Although it is not what any of us, my mom, my brothers, ages 21, 15 and 11 or me, 19, would have chosen, for the past 5 1/2 years, cancer has been a part of our everyday life.
Our journey with cancer began in May of 2007, when after experiencing weight loss and stomach pain, my dad was diagnosed with gastric cancer.
He had just turned 48 years old ten days earlier and at the time was the father of four children, the youngest of which had just turned 6 and was in kindergarten.
Despite the treatment options they had to offer, the doctors were not optimistic that this young, active and athletic father would see his children graduate from high school, walk me down the aisle or do any of the thousands of other things with your kids that parents are "supposed" to do.
I was diagnosed with Acute Lymphoblastic Leukemia on May 28, 2008, at the age of 15.
Since then, I completed 27 months of treatment in September of 2010, before I relapsed on October 10, 2011.
I suppose the most heartbreaking part of this is that for my family, there is no "normal" anymore.
You remember the milestones in your life by whether or not you were in the hospital and numbers like 20 (the number of nights we spent in the hospital in January and February of 2012), 29 (the even longer number of nights of our most recent hospital stay in September and October) and dates like May 4, 2007, (my dad's date of diagnosis), May 28, 2008, (my date of diagnosis), December 24, 2008,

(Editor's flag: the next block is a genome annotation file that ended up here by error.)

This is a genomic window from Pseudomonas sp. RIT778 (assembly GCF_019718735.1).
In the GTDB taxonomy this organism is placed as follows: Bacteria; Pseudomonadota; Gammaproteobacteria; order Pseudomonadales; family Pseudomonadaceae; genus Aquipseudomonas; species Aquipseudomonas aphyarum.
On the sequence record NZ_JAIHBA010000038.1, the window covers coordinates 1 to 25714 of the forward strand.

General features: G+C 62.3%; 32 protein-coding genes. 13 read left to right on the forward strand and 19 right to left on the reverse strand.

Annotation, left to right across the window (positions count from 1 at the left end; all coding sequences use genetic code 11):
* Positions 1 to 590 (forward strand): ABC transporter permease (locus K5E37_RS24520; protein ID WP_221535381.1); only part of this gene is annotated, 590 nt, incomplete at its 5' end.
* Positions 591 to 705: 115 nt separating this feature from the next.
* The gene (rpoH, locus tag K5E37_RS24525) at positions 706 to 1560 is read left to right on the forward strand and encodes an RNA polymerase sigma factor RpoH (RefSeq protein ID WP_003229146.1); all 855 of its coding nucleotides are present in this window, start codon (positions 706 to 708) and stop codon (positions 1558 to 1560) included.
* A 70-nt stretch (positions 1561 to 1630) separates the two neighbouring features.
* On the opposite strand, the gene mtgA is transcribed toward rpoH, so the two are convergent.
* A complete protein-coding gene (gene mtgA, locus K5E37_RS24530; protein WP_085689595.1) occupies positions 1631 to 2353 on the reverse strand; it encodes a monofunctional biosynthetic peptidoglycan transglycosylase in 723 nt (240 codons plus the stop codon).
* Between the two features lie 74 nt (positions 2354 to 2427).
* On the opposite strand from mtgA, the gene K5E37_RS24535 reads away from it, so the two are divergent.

10:30 p.m. trip to be admitted to the hospital with a fever of 101 while the rest of the world was celebrating Christmas), April 1, 2010, (my brother Connor's date of diagnosis), October 10, 2011, (my relapse), January 14, 2012, (the night I was admitted with a fever of 104 and would spend the next 20 nights at CDH) and October 4, 2012, (the morning that I "coded" and almost died),
August 2008 (when my father passed away) become etched in your mind along with your our birth dates, anniversaries and all of the other important dates we remember, but for all of the wrong reasons.
I am back in remission and receiving treatment while my brother Connor has only about 6 months to go before finishing his 39 month treatment plan.
Please know that our family sincerely appreciates being selected and thank you for all of your efforts in offering financial assistance to families impacted by a cancer diagnosis.
Please know that your organization has our full support as you continue to make a difference and perhaps, make life just a little bit more "normal" for the families that are the recipients of your work.